45: cowering, ashamed, the towel clutched to her breasts.)
76: her guileless breasts shouldered now in militaristic
83: I miss your body, I miss your perfect breasts, I
117: drowned headlights fading like two milk-white breasts

As I’m reading this list, I’m laughing at Chip’s obsession. I’m laughing because the producer to whom he’s trying to sell this script is a woman; and I’m laughing because I’ve written some horrible shit but never anything this overwrought and … bad. And I have to laugh quietly because it’s midnight in prison, and there are certain etiquettes concerning noise that must be observed when you live in a pillbox with another man. Though delighted, I’m slowly suffocating in mirthful whispers.

Here’s where Franzen demonstrates his gift for absurdity. He might’ve rested on the laurels of the script and the list, but he continues:

It seemed to Chip that Julia was leaving him because “The Academy Purple” had too many breast references and a draggy opening, and that if he could correct these few obvious problems, both on Julia’s copy of the script and, more important, on the copy he’d specially laser-printed on 24-pound ivory bond paper for Eden Procuro, there might be hope not only for his finances but also his chances of ever again unfettering and fondling Julia’s own guileless, milk-white breast [emphasis added].

I lost it. I howled and spit laughter, and the more I tried to quiet myself, the more I exploded. It proved difficult to apologize to my cellmate because I couldn’t explain why I was laughing so hard without laughing even louder, but he’s familiar enough with my eccentricities that once I pointed at the book, he shook his head like a disappointed father and went back to sleep.

Chip is so hopelessly trapped in who he is that at this point I’m as much laughing at myself as him. Yes, he’s ridiculous, but this is why his humanity plays so clearly on the page. We’ve all been in desperate need of a jailbreak from the prisons in which we place ourselves, and this theme plays strong in The Corrections. Chip is trapped by his obsessions; his father, Alfred, constructs his prison out of pride and sexual repression; Chip’s mother, Enid, walls herself off from the world by being too judgmental; and his oldest brother, Gary, builds his bars from martyrdom and purist convention.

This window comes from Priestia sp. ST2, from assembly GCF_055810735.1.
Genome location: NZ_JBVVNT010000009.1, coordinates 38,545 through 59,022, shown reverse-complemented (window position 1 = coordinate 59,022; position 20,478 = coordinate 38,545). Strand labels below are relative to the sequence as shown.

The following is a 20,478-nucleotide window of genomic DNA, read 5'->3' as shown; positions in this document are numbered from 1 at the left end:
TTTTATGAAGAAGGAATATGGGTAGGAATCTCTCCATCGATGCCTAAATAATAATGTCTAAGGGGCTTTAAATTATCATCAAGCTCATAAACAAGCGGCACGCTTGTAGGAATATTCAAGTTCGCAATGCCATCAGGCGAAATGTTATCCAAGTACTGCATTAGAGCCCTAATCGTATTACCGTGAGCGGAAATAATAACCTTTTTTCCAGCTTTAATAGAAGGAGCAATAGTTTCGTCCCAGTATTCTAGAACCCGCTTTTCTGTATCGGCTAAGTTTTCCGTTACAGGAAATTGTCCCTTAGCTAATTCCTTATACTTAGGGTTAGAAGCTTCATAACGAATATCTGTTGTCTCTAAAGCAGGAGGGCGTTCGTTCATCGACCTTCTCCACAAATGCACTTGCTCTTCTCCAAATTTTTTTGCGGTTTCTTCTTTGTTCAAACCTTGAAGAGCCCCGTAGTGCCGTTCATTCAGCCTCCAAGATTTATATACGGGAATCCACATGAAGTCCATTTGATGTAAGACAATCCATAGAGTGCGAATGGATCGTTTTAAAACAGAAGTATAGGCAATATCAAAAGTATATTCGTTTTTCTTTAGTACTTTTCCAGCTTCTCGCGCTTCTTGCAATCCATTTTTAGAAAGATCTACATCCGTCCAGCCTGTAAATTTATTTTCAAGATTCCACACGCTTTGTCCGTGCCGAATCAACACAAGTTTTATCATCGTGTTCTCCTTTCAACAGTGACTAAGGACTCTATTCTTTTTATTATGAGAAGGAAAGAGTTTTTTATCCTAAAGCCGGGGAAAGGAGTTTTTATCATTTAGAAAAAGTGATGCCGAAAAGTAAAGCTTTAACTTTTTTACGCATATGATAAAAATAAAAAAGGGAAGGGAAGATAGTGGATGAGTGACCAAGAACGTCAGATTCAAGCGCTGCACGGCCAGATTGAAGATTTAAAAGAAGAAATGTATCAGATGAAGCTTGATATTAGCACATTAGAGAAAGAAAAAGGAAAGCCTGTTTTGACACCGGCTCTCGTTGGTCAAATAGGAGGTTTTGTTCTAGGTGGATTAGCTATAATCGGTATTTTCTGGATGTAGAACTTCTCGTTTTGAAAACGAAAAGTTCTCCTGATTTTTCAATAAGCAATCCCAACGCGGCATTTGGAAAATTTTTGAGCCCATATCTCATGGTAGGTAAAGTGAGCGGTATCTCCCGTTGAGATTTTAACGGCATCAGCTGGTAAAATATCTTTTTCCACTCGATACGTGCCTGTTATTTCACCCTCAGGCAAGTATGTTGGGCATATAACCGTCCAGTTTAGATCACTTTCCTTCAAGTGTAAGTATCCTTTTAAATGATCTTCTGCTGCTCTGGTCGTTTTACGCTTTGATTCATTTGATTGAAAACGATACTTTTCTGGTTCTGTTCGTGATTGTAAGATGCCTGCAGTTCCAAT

The reader could—like Gitanas, The Corrections’ resident Lithuanian diplomat who survived torture by lit cigarettes in a Soviet prison—dismiss the characters who choose to create prisons for themselves. When Gitanas spies a cigarette burn Chip gave himself in a moment of despair, he remarks, “Self-inflicted. You pathetic American.”

Chip’s response: “Different kind of prison.”

Reminds me of a conversation I had with a good man—we’ll call him Jacques—who volunteers at my prison. Jaques was talking about how he and many free people are in prisons even though they live in the “free world.” Generally, when someone starts with anything that even verges on the freedom-is-in-the-mind speech, I smile and resist the urge to slap them and then say, “That pain is in your mind, not burning your face.” But I understood Jacques. Sitting next to him, experiencing his story, his sincerity, I couldn’t dismiss him as easily as Gitanas did chip because Jaques reminded me of myself.

He was apologetic as he told me his truth because he felt absurd grieving his lack of freedom to a man nearing his 20th year in prison. “I know it’s different,” he said.

It is different. It’s not necessarily any less traumatic.

In my experience, traits like cruelty and ruthlessness aren’t qualities you gain through accretion. They are what remains after grinding away their human opposites—empathy, compassion.

I’ve experienced a lot of oppression in my life: domestic violence, incarceration, racism. But nothing more traumatic than the ways I have oppressed myself, transformed myself into the “gangsta” that others wanted me to be. My mother still tells stories about what a sensitive child I was, but, to become a gangster, I had to learn ruthlessness. When we think about learning, we imagine an accumulation of some quality of body of knowledge. In my experience, traits like cruelty and ruthlessness aren’t qualities you gain through accretion. They are what remains after grinding away their human opposites—empathy, compassion. And no one can do this to you or for you: you have to choose this self-directed violence repeatedly. It’s like killing yourself over and over again.

So when I hear Jaques talking about people who imprison themselves, or I’m reading Franzen’s cast of dysfunctionals destroying themselves amid a surfeit of opportunity, I don’t see “pathetic” Americans. I see one more commonality.

The commonality that defines the human struggle: to stet a subversive breast, before we’re all marched to prison by twin Gestapo nipples.

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Emile DeWeaver is a columnist for Easy Street. His work has appeared or is forthcoming at The Lascaux Review, The Doctor T. J. Eckleburg Review, Nth Degree, Drunk Monkeys, and Frigg. He lives and writes in Northern California.